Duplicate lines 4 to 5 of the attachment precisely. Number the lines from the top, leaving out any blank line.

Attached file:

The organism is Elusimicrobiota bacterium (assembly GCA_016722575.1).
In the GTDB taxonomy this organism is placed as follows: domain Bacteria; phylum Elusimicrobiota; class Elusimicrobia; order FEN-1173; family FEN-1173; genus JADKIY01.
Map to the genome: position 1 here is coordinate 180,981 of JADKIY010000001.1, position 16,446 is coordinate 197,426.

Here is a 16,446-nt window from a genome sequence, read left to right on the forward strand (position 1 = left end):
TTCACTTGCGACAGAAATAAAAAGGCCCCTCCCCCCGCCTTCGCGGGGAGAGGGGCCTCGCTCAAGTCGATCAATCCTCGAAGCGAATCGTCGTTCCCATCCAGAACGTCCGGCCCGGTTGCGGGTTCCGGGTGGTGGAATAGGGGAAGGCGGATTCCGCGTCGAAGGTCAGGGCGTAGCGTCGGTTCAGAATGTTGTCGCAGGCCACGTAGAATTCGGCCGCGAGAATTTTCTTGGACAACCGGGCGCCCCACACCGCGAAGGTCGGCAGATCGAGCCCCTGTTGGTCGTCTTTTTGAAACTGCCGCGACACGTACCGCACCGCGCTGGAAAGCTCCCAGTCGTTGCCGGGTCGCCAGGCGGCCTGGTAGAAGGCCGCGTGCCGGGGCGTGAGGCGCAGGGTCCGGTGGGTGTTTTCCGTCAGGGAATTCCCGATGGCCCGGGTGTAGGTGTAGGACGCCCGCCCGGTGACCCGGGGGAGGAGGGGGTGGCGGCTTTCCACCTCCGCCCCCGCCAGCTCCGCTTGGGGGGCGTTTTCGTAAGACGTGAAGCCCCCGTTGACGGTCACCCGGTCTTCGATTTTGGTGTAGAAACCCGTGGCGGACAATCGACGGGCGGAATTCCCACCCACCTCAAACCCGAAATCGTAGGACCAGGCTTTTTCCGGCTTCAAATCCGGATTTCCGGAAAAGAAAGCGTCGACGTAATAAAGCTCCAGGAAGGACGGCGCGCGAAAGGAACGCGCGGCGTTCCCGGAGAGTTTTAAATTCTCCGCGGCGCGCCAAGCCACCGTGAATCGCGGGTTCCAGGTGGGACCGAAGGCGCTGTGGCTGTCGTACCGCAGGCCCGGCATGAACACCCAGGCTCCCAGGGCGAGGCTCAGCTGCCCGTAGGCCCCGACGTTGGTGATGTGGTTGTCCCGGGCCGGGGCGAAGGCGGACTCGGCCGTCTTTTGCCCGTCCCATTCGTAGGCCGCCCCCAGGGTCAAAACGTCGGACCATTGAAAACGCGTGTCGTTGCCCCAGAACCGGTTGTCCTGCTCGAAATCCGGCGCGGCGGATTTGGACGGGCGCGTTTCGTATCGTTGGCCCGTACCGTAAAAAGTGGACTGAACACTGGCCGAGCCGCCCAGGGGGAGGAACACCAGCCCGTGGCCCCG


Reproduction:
Here is a 16,446-nt window from a genome sequence, read left to right on the forward strand (position 1 = left end):
TTCACTTGCGACAGAAATAAAAAGGCCCCTCCCCCCGCCTTCGCGGGGAGAGGGGCCTCGCTCAAGTCGATCAATCCTCGAAGCGAATCGTCGTTCCCATCCAGAACGTCCGGCCCGGTTGCGGGTTCCGGGTGGTGGAATAGGGGAAGGCGGATTCCGCGTCGAAGGTCAGGGCGTAGCGTCGGTTCAGAATGTTGTCGCAGGCCACGTAGAATTCGGCCGCGAGAATTTTCTTGGACAACCGGGCGCCCCACACCGCGAAGGTCGGCAGATCGAGCCCCTGTTGGTCGTCTTTTTGAAACTGCCGCGACACGTACCGCACCGCGCTGGAAAGCTCCCAGTCGTTGCCGGGTCGCCAGGCGGCCTGGTAGAAGGCCGCGTGCCGGGGCGTGAGGCGCAGGGTCCGGTGGGTGTTTTCCGTCAGGGAATTCCCGATGGCCCGGGTGTAGGTGTAGGACGCCCGCCCGGTGACCCGGGGGAGGAGGGGGTGGCGGCTTTCCACCTCCGCCCCCGCCAGCTCCGCTTGGGGGGCGTTTTCGTAAGACGTGAAGCCCCCGTTGACGGTCACCCGGTCTTCGATTTTGGTGTAGAAACCCGTGGCGGACAATCGACGGGCGGAATTCCCACCCACCTCAAACCCGAAATCGTAGGACCAGGCTTTTTCCGGCTTCAAATCCGGATTTCCGGAAAAGAAAGCGTCGACGTAATAAAGCTCCAGGAAGGACGGCGCGCGAAAGGAACGCGCGGCGTTCCCGGAGAGTTTTAAATTCTCCGCGGCGCGCCAAGCCACCGTGAATCGCGGGTTCCAGGTGGGACCGAAGGCGCTGTGGCTGTCGTACCGCAGGCCCGGCATGAACACCCAGGCTCCCAGGGCGAGGCTCAGCTGCCCGTAGGCCCCGACGTTGGTGATGTGGTTGTCCCGGGCCGGGGCGAAGGCGGACTCGGCCGTCTTTTGCCCGTCCCATTCGTAGGCCGCCCCCAGGGTCAAAACGTCGGACCATTGAAAACGCGTGTCGTTGCCCCAGAACCGGTTGTCCTGCTCGAAATCCGGCGCGGCGGATTTGGACGGGCGCGTTTCGTATCGTTGGCCCGTACCGTAAAAAGTGGACTGAACACTGGCCGAGCCGCCCAGGGGGAGGAACACCAGCCCGTGGCCCCG